Plots for winter 2017 can be found on the Recent Weather page. In winter, moisture is low enough that it doesn't really play a role in affecting comfort, and so comfort is a temperature-only story. Thus, as is typical, the most comfortable areas were Hawaii and Florida, and the least comfortable the Upper Midwest across to the inland Northwest (with anomalous warmth in the inland Northeast taking it out of this competition in which it is normally a contender). The Southeast and lower Midwest were much more comfortable than normal due to persistent anomalous warmth that has also resulted in those areas having phenological spring arrive several weeks early. In contrast to last year, cool conditions have dominated the Pacific Northwest and made it less comfortable than normal (the conclusion also reached by the Weather Channel after a parade of storms there).
As in 2016, a recap and discussion of the past winter in terms of snowfall (also tracked regularly on the Recent Weather page) will happen once the snow stops falling at the highest ski resorts, probably sometime in May. Regular blog posts will of course occur in the interim, so keep an eye out for those!
The faintest ink is stronger than the strongest memory — paraphrasation of a Chinese proverb
In the world today, we have data galore, and yet many issues of substantial public policy are decided largely through the perceptions of the deciders, whether the issue is economic, climatic, or otherwise, and whether or not the perception is substantiated by the data. I write this post on the presupposition that the truth still matters, though some cynics may argue that narrative is now everything and reality is nothing.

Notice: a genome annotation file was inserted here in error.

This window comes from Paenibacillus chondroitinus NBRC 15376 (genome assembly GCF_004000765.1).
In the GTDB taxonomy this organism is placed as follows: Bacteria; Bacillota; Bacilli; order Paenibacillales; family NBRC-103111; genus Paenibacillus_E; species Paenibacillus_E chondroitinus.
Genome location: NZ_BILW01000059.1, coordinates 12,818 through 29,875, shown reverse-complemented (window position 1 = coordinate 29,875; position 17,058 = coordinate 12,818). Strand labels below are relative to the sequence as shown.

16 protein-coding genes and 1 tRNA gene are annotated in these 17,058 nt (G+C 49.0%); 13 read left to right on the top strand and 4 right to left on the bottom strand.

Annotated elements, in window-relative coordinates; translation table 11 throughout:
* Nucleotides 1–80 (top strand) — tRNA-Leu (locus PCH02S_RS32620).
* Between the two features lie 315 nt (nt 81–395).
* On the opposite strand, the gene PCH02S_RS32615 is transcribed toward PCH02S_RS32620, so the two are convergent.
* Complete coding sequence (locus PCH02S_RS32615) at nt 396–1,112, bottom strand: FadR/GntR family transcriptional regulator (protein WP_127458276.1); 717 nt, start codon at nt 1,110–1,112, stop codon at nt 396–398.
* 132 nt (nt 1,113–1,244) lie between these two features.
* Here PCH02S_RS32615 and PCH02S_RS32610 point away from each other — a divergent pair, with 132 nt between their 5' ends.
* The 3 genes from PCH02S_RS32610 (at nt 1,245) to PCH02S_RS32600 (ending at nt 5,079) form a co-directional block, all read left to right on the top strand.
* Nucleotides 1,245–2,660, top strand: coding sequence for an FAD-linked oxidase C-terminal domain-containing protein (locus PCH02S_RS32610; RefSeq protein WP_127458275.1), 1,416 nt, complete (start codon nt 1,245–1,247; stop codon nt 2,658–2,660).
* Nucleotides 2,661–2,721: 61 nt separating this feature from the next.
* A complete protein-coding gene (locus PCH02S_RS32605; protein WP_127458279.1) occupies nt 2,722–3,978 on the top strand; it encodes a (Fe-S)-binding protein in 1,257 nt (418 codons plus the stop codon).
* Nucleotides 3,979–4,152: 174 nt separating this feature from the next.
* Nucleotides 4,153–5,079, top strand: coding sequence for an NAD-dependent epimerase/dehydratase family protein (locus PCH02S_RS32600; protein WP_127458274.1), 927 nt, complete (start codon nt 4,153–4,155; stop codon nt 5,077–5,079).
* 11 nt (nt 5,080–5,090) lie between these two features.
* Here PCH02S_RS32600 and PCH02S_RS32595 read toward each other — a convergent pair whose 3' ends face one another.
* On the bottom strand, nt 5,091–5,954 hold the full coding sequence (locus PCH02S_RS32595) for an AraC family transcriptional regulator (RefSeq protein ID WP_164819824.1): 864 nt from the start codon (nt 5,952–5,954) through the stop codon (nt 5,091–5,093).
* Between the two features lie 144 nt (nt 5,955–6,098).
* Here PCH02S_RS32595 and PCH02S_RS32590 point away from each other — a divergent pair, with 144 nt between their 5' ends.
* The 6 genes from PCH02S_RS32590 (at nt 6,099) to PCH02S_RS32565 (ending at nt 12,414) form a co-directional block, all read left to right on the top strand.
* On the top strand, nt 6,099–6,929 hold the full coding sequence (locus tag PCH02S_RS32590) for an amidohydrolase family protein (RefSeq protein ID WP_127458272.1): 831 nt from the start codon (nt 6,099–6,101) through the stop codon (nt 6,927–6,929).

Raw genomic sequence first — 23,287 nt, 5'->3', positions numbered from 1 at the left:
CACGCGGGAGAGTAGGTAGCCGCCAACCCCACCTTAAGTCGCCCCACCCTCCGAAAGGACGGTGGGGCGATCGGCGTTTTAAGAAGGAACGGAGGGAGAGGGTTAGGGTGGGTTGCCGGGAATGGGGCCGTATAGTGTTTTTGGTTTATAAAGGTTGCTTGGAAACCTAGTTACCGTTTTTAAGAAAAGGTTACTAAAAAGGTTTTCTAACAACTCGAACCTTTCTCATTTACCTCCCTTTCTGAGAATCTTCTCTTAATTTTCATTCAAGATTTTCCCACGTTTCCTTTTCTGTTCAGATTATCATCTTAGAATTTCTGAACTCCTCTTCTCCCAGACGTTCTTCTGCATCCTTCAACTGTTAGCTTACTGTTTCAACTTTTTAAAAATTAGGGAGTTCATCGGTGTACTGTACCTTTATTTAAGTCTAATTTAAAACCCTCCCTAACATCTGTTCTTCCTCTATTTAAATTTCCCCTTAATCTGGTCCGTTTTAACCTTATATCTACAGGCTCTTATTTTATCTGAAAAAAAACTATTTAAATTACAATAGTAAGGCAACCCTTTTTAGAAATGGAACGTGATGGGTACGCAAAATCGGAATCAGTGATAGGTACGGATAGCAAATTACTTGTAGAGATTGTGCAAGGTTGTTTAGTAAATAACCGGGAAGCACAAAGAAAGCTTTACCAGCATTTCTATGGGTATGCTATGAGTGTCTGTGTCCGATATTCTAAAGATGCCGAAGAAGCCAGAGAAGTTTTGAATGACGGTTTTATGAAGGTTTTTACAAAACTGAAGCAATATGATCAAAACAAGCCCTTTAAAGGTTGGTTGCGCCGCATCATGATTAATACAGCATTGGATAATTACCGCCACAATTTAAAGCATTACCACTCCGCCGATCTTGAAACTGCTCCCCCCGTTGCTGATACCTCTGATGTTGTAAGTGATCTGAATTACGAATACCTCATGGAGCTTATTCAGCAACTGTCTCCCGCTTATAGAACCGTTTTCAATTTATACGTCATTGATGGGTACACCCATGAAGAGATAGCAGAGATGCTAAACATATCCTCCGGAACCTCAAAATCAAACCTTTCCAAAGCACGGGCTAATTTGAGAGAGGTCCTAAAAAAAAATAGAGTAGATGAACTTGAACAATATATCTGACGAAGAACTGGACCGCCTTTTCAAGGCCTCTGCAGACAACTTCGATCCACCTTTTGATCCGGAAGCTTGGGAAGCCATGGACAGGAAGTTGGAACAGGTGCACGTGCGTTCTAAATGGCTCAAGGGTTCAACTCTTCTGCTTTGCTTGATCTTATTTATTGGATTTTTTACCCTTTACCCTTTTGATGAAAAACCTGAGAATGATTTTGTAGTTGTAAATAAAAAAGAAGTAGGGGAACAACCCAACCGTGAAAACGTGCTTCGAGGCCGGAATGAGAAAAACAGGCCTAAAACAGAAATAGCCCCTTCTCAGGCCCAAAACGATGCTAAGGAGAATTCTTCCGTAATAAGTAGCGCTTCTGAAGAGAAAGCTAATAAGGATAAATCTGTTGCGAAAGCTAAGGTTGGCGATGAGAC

Part of the problem is that data is meek and tends to be overwritten (even among the scientifically literate and open-minded) by anecdotal-type perceptions that are dominated by memorable events and are in many cases not representative of the climate at a particular time and place. As a plausible hypothetical, the one year when there were two large snowstorms a week apart, and not the 5 years in between with no such storms at all. One recent study showed that perceptions of weather 5-20 years prior were pretty far off (the only category where people had any skill at all was for recent summer temperatures), except for flashbulb memories on personally momentous days, such as Danes' very accurate recollections, decades later, of the weather on the days of the German invasion and liberation of their country during WWII. For flashbulb memories, bias — where it exists — tends to be positive when moods are high (liberation) and negative when moods are low (invasion), termed the “pleasantness bias” by psychologists. In line with this, respondents from Colorado stated the weather on Sep 11 was worse than average, although in actuality it was sunny and warm across nearly the whole of the United States. These misperceptions are quite likely a function of several factors, such as the human tendency to remember the most ‘impressive’ thing (as it makes a better story), and the survivalist need to remember as much as possible about the conditions that surrounded an extreme, so as to be prepared for its next occurrence. People, not being machines, are also subject to heuristics like the availability heuristic of extending recent trends into the future, and in fact we often have more-accurate memories when the weather is pleasant.